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Southwest Virginia Congressman Announces Mine Land Reclamation Grant Funding



By Charles Boothe

September 12, 2020
- From an ATV tourism project to a hemp farm, projects in counties in Southwest Virginia, including Tazewell, Buchanan and Russell, have been selected for approval of major grants.

Rep. Morgan Griffith made the announcement Thursday, saying the money is from the AML (Abandoned Mine Land) Pilot program administered by the Virginia Department of Mines, Minerals and Energy (DMME) and funded by the Federal Power Plus Pilot Program.

“The projects are designed to boost the local economies of the coalfield region,” he said, and project sites are connected with historic mining activities and will deliver safety and environmental improvements to the Southwest Virginia communities where they are located.

“Reclaiming abandoned mine land is critical to economic development and job creation in Southwest Virginia,” said Griffith. “The federal AML Pilot program, which I championed in the U.S House of Representatives, offers a boost to our efforts in the coalfields to diversify the economy, support infrastructure upgrades, improve the environment and attract new opportunities. The projects benefiting from this round of funding highlight the value of abandoned mine land reclamation.”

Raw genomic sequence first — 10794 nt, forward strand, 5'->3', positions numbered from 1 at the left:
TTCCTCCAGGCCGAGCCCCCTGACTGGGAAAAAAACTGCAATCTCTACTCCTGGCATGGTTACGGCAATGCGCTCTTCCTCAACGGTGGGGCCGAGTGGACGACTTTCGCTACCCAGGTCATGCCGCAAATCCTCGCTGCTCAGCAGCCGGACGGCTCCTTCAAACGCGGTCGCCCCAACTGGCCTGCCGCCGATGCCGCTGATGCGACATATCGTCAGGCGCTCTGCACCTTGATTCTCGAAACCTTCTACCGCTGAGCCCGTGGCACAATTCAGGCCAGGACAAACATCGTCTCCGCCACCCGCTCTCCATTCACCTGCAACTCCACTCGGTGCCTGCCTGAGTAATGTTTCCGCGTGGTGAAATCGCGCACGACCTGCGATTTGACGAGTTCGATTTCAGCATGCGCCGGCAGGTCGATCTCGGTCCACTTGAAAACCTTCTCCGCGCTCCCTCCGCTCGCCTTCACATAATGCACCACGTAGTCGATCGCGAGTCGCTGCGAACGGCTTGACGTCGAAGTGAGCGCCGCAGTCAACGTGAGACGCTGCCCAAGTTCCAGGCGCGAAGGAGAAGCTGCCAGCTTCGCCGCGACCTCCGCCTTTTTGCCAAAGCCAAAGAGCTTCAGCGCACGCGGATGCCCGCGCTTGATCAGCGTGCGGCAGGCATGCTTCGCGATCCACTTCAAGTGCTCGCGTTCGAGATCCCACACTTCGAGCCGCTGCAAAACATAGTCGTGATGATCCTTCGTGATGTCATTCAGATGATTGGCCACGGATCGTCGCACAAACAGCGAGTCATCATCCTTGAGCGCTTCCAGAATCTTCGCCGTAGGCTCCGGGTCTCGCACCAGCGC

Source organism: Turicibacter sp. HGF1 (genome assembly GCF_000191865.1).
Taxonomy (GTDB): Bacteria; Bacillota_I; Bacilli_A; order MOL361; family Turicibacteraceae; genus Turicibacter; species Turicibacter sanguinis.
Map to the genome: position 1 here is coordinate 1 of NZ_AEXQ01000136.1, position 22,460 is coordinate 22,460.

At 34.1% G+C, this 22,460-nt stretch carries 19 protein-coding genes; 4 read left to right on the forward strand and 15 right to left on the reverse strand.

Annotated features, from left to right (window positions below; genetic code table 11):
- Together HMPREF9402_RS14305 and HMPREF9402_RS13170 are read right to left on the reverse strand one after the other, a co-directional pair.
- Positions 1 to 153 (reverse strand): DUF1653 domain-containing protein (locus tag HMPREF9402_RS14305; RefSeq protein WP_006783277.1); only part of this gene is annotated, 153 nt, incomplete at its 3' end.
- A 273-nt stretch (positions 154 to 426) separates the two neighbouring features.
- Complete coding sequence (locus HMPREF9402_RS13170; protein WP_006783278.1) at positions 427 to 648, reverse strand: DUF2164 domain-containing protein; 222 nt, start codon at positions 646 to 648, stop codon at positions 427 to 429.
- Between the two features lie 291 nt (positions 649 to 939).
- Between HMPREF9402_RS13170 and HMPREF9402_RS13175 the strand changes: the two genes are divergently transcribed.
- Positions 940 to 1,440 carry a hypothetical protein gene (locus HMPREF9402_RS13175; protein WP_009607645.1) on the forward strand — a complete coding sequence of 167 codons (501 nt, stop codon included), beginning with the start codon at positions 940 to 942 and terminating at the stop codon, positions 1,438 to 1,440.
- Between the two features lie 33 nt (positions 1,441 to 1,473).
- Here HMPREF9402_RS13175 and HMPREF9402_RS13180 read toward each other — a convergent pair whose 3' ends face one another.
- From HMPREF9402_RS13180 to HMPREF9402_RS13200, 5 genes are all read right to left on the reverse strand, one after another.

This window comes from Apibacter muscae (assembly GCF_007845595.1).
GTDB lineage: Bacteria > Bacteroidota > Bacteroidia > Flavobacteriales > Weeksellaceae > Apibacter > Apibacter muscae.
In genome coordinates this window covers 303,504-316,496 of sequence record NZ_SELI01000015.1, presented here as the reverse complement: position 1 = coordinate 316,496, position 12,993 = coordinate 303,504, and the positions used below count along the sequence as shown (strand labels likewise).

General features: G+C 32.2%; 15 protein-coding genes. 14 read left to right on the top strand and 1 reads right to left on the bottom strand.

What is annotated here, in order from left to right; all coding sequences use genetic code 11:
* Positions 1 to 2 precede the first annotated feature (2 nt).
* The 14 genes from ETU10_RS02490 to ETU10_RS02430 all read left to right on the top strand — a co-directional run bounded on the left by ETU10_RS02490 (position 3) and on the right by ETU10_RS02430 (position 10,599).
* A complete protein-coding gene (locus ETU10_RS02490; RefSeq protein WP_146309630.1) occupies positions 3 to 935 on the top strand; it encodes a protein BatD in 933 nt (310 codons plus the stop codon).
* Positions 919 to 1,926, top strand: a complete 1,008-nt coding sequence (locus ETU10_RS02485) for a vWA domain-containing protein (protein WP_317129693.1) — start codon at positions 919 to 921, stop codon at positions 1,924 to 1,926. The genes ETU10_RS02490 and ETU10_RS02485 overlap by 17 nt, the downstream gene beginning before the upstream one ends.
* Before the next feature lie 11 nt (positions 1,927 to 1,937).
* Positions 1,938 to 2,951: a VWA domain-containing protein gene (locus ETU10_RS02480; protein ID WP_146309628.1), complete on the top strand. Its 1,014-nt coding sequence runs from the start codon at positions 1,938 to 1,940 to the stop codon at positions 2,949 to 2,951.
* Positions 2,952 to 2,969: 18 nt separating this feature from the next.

In Tazewell County, $527,000 is earmarked for a Real McCoy Cabins expansion project – an overnight stop for ATV riders and visitors to Pocahontas to help increase tourism.

Buchanan County is up for two grants.

One is a $1.5 million project to utilize commercial growth of hemp as a remediation and reclamation tool while improving environmental effects of acid mine drainage.

The other is $1.2 million for Rt. 718 infrastructure development in preparation for an airport expansion.

Russell County is set to receive $2 million for Project Greenhouse, which will include the construction of a commercial greenhouse with needed infrastructure.

“We were glad to see so many creative and truly beneficial project applications submitted for the 2019 funding,” DMME Director John Warren said in a statement. “The goals of the projects selected meet the goal of our agency to continue to find opportunities for economic development on mined land and to improve the environment for those that live in the communities affected by historic mining.”

Griffith said the projects must still undergo a review from the Office of Surface Mining Reclamation and Enforcement (OSMRE) prior to official award.

This is the third round of funding received by DMME. The agency worked with an advisory council to select the economic development projects.